Cardiac models of circadian rhythms in early afterdepolarizations & arrhythmias (Diekman & Wei 2021)

 Download zip file 
Help downloading and running models
Accession:266974
We fit a simplified Luo-Rudy model to voltage-clamp data showing a circadian rhythm in L-type calcium conductance. Simulations of the model (single-cell and 2-D spatial versions) suggest that circadian rhythms in early afterdepolarizations may contribute to daily rhythms in cardiac arrhythmias and sudden cardiac death.
Reference:
1 . Diekman CO, Wei N (2021) Circadian Rhythms of Early Afterdepolarizations and Ventricular Arrhythmias in a Cardiomyocyte Model. Biophys J 120:319-333 [PubMed]
Model Information (Click on a link to find other models with that property)
Model Type: Neuron or other electrically excitable cell;
Brain Region(s)/Organism:
Cell Type(s): Cardiac ventricular cell;
Channel(s): I Calcium; I K;
Gap Junctions:
Receptor(s):
Gene(s):
Transmitter(s):
Simulation Environment: MATLAB;
Model Concept(s): Circadian Rhythms; Action Potentials; Cardiac pacemaking; Bifurcation;
Implementer(s): Diekman, Casey O. [casey.o.diekman at njit.edu];
Search NeuronDB for information about:  I K; I Calcium;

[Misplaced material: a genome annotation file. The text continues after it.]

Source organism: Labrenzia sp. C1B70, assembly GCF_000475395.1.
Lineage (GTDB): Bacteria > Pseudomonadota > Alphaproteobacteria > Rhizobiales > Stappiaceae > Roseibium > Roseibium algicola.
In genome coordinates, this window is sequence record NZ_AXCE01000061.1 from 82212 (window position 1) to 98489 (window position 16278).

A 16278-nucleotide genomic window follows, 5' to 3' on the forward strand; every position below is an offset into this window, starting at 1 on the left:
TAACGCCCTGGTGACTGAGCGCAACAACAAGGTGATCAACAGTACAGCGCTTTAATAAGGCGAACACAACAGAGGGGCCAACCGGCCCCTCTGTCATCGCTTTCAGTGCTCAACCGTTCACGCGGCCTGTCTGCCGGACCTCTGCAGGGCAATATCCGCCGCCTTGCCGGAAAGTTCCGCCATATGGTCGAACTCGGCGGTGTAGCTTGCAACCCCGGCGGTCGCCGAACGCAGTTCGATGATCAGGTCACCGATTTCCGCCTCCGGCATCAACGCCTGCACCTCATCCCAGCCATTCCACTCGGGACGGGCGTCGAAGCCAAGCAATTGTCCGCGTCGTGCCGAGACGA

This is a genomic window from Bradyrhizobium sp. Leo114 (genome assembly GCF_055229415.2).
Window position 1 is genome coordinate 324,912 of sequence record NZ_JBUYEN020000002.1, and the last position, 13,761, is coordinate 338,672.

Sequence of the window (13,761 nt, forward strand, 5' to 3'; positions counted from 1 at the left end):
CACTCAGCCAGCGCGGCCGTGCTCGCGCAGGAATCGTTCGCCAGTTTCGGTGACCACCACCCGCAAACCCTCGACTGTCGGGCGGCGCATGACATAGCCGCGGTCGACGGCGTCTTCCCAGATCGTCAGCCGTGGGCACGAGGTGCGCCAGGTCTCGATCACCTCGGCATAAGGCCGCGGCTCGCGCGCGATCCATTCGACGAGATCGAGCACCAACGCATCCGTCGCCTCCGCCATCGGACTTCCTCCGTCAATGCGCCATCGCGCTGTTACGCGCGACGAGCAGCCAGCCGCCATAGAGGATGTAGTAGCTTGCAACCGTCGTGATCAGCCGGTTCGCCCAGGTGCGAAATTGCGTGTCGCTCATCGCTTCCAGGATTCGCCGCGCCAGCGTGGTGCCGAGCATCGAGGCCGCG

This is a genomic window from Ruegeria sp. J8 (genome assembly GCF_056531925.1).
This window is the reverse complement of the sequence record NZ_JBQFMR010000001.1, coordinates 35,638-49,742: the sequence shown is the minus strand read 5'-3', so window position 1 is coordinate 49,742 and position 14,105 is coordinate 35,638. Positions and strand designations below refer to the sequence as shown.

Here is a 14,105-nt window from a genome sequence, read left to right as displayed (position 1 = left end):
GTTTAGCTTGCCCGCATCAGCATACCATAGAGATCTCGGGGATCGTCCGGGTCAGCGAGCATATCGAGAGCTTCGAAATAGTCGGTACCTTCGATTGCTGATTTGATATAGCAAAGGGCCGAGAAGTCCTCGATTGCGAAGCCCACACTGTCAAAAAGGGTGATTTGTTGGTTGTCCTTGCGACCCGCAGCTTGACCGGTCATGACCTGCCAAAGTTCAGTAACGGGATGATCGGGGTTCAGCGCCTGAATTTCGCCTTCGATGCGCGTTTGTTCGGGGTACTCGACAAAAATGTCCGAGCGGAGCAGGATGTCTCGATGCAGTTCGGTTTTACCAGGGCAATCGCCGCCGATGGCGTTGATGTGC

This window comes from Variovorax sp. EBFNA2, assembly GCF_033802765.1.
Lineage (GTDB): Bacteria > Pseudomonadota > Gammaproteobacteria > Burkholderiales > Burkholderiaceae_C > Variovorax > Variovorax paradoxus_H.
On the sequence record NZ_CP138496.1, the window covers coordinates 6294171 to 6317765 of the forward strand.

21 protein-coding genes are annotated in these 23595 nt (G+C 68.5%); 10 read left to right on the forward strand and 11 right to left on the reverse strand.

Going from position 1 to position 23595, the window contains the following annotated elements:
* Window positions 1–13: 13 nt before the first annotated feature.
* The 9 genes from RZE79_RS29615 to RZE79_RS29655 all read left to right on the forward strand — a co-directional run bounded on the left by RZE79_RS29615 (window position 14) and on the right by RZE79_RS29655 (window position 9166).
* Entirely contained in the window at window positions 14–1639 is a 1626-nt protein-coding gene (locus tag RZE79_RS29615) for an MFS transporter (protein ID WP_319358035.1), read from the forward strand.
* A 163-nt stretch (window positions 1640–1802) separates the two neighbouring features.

clear all; close('all')

set(0,'DefaultAxesFontSize',24)

StimProtocol=2;

% This script is based on Peter Hammer's code "Spiral waves in monodomain
% reaction-diffusion-model" provided on the MATLAB Central File Exchange:
% https://uk.mathworks.com/matlabcentral/fileexchange/22492-spiral-waves-in-monodomain-reaction-diffusion-model

% Matlab implementation a monodomain reaction-diffusion model in 2-D. 
% The model equations are a variant of the Fitzhugh-Nagumo equations
% modified to simulate the cardiac action potential. The progression
% of the two normalized state variables, membrane voltage (v) and recovery 
% (r), is computed across a 128 x 128 spatial domain and across time. This 
% function simulates spiral waves, which are hypothesized to underlie 
% reentrant tachycardia. The spiral waves can be initiated by two different 
% cardiac pacing methods: 
%
% (1) two-point stimulation where a point stimulus is delivered in the 
% center of the domain followed by another point stimulus on the partially
% refractory wake of the first wave of excitation.
%
% (2) cross-field stimulation where a stimulus is applied to the left 
% domain boundary causing a plane wave. As this wave travels across the
% domain, a second stimulus is applied to the bottom boundary of the domain.
%
% This function accepts only one input argument, StimProtocol, which can 
% be either the numerical values '1' (for two-point stimulation) or '2'